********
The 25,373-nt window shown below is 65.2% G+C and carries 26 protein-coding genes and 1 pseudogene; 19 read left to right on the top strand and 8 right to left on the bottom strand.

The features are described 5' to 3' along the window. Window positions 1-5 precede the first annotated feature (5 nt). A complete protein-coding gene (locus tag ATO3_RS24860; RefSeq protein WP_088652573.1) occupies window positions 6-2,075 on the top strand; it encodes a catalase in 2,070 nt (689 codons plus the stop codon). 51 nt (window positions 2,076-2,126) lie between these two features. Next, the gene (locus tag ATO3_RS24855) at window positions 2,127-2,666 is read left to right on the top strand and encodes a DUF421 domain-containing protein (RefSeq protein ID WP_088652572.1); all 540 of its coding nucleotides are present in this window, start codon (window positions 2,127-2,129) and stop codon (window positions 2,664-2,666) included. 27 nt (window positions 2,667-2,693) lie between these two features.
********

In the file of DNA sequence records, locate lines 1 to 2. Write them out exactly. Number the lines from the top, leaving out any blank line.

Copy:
The 25,373-nt window shown below is 65.2% G+C and carries 26 protein-coding genes and 1 pseudogene; 19 read left to right on the top strand and 8 right to left on the bottom strand.

The features are described 5' to 3' along the window. Window positions 1-5 precede the first annotated feature (5 nt). A complete protein-coding gene (locus tag ATO3_RS24860; RefSeq protein WP_088652573.1) occupies window positions 6-2,075 on the top strand; it encodes a catalase in 2,070 nt (689 codons plus the stop codon). 51 nt (window positions 2,076-2,126) lie between these two features. Next, the gene (locus tag ATO3_RS24855) at window positions 2,127-2,666 is read left to right on the top strand and encodes a DUF421 domain-containing protein (RefSeq protein ID WP_088652572.1); all 540 of its coding nucleotides are present in this window, start codon (window positions 2,127-2,129) and stop codon (window positions 2,664-2,666) included. 27 nt (window positions 2,667-2,693) lie between these two features.